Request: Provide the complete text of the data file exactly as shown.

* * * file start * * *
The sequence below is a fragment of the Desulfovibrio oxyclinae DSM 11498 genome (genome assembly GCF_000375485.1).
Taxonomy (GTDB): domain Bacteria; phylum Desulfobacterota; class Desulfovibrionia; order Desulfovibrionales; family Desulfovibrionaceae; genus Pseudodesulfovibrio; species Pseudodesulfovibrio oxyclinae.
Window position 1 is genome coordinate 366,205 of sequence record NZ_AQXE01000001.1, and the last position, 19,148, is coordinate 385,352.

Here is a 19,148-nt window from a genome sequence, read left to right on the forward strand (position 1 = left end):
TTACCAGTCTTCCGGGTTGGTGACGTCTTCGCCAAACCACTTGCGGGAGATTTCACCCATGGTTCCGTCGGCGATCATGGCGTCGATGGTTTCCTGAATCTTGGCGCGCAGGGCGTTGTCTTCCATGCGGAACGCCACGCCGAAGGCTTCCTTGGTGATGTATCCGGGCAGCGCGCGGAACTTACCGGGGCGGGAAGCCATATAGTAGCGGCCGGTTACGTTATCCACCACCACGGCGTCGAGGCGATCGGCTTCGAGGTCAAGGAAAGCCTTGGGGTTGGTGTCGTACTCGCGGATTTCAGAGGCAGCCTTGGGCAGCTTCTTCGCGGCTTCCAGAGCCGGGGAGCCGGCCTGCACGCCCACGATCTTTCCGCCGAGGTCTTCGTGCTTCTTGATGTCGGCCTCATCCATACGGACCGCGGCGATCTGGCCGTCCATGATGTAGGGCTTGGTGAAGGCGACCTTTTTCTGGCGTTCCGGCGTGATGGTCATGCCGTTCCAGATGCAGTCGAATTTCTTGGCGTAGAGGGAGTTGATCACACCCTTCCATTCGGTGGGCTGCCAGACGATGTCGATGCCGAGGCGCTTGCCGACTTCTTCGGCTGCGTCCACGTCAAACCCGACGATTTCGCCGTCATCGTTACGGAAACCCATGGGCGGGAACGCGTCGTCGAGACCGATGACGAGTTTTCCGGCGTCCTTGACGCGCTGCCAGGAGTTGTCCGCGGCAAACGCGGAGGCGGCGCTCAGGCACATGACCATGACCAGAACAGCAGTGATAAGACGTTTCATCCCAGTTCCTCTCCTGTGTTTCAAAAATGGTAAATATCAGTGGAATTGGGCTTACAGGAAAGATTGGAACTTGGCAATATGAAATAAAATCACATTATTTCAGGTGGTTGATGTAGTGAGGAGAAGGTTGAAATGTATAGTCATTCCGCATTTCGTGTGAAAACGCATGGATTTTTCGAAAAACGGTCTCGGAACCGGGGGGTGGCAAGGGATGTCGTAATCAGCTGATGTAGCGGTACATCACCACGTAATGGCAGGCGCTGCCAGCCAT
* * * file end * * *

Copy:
The sequence below is a fragment of the Desulfovibrio oxyclinae DSM 11498 genome (genome assembly GCF_000375485.1).
Taxonomy (GTDB): domain Bacteria; phylum Desulfobacterota; class Desulfovibrionia; order Desulfovibrionales; family Desulfovibrionaceae; genus Pseudodesulfovibrio; species Pseudodesulfovibrio oxyclinae.
Window position 1 is genome coordinate 366,205 of sequence record NZ_AQXE01000001.1, and the last position, 19,148, is coordinate 385,352.

Here is a 19,148-nt window from a genome sequence, read left to right on the forward strand (position 1 = left end):
TTACCAGTCTTCCGGGTTGGTGACGTCTTCGCCAAACCACTTGCGGGAGATTTCACCCATGGTTCCGTCGGCGATCATGGCGTCGATGGTTTCCTGAATCTTGGCGCGCAGGGCGTTGTCTTCCATGCGGAACGCCACGCCGAAGGCTTCCTTGGTGATGTATCCGGGCAGCGCGCGGAACTTACCGGGGCGGGAAGCCATATAGTAGCGGCCGGTTACGTTATCCACCACCACGGCGTCGAGGCGATCGGCTTCGAGGTCAAGGAAAGCCTTGGGGTTGGTGTCGTACTCGCGGATTTCAGAGGCAGCCTTGGGCAGCTTCTTCGCGGCTTCCAGAGCCGGGGAGCCGGCCTGCACGCCCACGATCTTTCCGCCGAGGTCTTCGTGCTTCTTGATGTCGGCCTCATCCATACGGACCGCGGCGATCTGGCCGTCCATGATGTAGGGCTTGGTGAAGGCGACCTTTTTCTGGCGTTCCGGCGTGATGGTCATGCCGTTCCAGATGCAGTCGAATTTCTTGGCGTAGAGGGAGTTGATCACACCCTTCCATTCGGTGGGCTGCCAGACGATGTCGATGCCGAGGCGCTTGCCGACTTCTTCGGCTGCGTCCACGTCAAACCCGACGATTTCGCCGTCATCGTTACGGAAACCCATGGGCGGGAACGCGTCGTCGAGACCGATGACGAGTTTTCCGGCGTCCTTGACGCGCTGCCAGGAGTTGTCCGCGGCAAACGCGGAGGCGGCGCTCAGGCACATGACCATGACCAGAACAGCAGTGATAAGACGTTTCATCCCAGTTCCTCTCCTGTGTTTCAAAAATGGTAAATATCAGTGGAATTGGGCTTACAGGAAAGATTGGAACTTGGCAATATGAAATAAAATCACATTATTTCAGGTGGTTGATGTAGTGAGGAGAAGGTTGAAATGTATAGTCATTCCGCATTTCGTGTGAAAACGCATGGATTTTTCGAAAAACGGTCTCGGAACCGGGGGGTGGCAAGGGATGTCGTAATCAGCTGATGTAGCGGTACATCACCACGTAATGGCAGGCGCTGCCAGCCAT